FastCompany Magazine calls the 7 Laws of Innovation - "..a guide to the ins-and-outs of innovation—how innovation works and how it thrives."
Over the years of being in the innovation space, I've discovered a set of laws by trial and error. Needless to say, I have the scars from the school of hard knocks to validate that these are the set of laws that are critical for innovation success. If you violate any one of them, the consequences can be disastrous. These laws apply to all sizes of organizations ranging from well-established multi-nationals, to early stage start-ups to governments.
This poster can become an innovation tool to help your team understand and grasp what it really takes to embrace a culture of innovation and transform the organization.
The original blog post was picked up by FastCompany, BusinessWeek and other leading publications. The result was the translation of the original manifesto into the poster.
Poster Size: 18" by 24"
Shipped in a tube and ready for framing.
Note: All profits for this product are donated to Hacking Autism (HackingAutism.org).
In his award winning book, Beyond the Obvious, McKinney dispels the myth that you have to be born with the gift of creativity and innovation. Everyone is creative and this book shows you how. Full of real-world examples, the book presents his rule-breaking approach to harness the power of innovation. In this book, you will ..
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"Phil McKinney is an innovation expert, and his killer questions and hit-the-spot anecdotes provide a great way to get a out in front of opportunities " Geoffrey Moore, Author of Crossing The Chasm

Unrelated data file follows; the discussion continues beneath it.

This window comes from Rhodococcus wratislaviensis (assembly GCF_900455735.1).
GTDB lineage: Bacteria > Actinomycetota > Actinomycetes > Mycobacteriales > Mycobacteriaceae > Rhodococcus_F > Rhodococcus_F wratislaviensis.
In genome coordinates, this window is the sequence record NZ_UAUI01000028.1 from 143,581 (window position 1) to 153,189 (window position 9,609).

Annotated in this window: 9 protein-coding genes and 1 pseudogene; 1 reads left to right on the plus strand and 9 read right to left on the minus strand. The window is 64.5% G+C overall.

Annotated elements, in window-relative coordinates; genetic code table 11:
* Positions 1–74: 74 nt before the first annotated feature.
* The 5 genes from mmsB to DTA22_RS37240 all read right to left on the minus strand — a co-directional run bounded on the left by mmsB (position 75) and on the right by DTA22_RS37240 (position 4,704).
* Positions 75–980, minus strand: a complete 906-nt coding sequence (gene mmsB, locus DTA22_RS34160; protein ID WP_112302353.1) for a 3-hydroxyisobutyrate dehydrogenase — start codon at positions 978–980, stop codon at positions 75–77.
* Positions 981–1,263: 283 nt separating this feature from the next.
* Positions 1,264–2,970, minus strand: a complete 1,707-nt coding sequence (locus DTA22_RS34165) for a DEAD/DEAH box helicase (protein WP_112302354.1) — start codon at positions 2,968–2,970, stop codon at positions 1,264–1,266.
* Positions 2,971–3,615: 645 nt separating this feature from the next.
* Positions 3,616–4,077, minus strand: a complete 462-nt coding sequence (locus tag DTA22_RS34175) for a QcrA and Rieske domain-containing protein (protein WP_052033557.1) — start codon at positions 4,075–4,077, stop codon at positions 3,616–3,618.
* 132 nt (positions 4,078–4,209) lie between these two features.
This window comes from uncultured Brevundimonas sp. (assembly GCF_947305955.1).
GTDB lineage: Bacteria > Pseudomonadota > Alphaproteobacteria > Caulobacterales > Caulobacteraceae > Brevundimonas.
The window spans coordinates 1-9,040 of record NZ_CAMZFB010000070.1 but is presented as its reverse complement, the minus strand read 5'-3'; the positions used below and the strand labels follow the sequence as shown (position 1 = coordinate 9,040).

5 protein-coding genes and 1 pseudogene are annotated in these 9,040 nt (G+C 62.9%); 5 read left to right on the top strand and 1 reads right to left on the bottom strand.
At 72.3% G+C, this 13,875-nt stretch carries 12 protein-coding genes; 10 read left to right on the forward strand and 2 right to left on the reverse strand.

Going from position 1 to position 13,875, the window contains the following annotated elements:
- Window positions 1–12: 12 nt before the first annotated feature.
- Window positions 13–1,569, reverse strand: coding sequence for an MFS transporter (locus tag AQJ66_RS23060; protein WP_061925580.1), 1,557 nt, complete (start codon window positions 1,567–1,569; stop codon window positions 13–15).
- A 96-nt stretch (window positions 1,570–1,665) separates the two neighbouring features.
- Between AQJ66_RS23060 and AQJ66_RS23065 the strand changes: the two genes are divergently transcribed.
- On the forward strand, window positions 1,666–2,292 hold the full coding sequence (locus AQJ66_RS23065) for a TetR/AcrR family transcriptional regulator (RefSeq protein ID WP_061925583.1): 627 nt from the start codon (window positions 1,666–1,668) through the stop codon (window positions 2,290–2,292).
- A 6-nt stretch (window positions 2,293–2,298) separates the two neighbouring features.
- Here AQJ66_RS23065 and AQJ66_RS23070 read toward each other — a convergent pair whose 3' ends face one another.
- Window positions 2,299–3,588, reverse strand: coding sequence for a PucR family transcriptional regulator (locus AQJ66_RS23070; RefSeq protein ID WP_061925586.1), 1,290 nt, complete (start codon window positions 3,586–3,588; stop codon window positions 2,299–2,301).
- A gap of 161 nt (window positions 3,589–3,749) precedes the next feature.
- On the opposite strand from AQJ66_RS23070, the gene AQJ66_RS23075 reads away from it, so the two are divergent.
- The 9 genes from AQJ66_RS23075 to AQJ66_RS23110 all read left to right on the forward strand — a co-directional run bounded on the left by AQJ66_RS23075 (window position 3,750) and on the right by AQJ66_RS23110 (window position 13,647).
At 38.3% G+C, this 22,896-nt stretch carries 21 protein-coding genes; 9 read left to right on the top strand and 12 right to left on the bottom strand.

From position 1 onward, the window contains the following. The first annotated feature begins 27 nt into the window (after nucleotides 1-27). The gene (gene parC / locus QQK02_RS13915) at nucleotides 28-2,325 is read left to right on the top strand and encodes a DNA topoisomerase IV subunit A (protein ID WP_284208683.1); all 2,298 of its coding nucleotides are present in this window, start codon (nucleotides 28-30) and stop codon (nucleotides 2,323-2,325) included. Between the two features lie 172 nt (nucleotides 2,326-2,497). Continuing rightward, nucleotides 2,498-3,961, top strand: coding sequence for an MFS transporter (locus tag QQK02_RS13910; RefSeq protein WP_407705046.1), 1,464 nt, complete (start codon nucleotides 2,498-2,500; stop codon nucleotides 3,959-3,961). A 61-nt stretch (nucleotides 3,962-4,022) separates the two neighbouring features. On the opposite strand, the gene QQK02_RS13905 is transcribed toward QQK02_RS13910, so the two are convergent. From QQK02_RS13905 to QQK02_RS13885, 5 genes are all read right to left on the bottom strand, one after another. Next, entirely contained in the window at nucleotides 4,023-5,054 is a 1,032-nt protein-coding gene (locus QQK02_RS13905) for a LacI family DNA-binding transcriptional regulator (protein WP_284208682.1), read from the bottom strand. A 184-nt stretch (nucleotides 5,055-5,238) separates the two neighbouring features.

"An empowering new voice for business readers, Phil McKinney will change your Monday with his rule-breaking approach to harnessing the power of innovation" Peter Guber, author of the #1 New York Time bestseller Tell to Win
"Phil’s questions are a prerequisite to building innovative products." Satjiv Chahil, Former Global Marketing Chief, Apple
"Phil McKinney arms readers with the skills to ask razor-sharp questions that lead to better ideas and more effective innovations.", Wendell Weeks, Chairman and CEO, Corning
A two-hour audio course that teaches you how to use your creativity to create better ideas that lead to game-changing breakthrough innovations.
In this course, you'll learn:
This course has been used by organizations ranging from Fortune 25 global enterprises to start-up's and including government agencies.
For the first time, we have created a collection of cards that contain the questions from Phil's book, Beyond The Obvious.
The card deck contains the 48 questions along with the 'sparking points' for each question noted on the back. These question will unlock more and better ideas that will lead to game-changing innovations.
This card deck is a great tool for both individuals and teams when ...
The cards are printed on laminated card stock used for professional playing cards -- to stand-up to regular use.
Size/weight: 4"x3" and weighs 4.5 oz
I started writing the Killer Questions when I was in my short-lived “retirement” early in 2001. As I relaxed in the Virginian countryside, my mind started to flash back to various experiences I’d had during my working life. Over the course of the preceding twenty years I’d been a part of dozens of highly innovative products and ideas that came to market. I started to ask myself a broad range of investigative questions about how and why successful products work. The most important issue seemed to be that of understanding the thought process that led to these discoveries.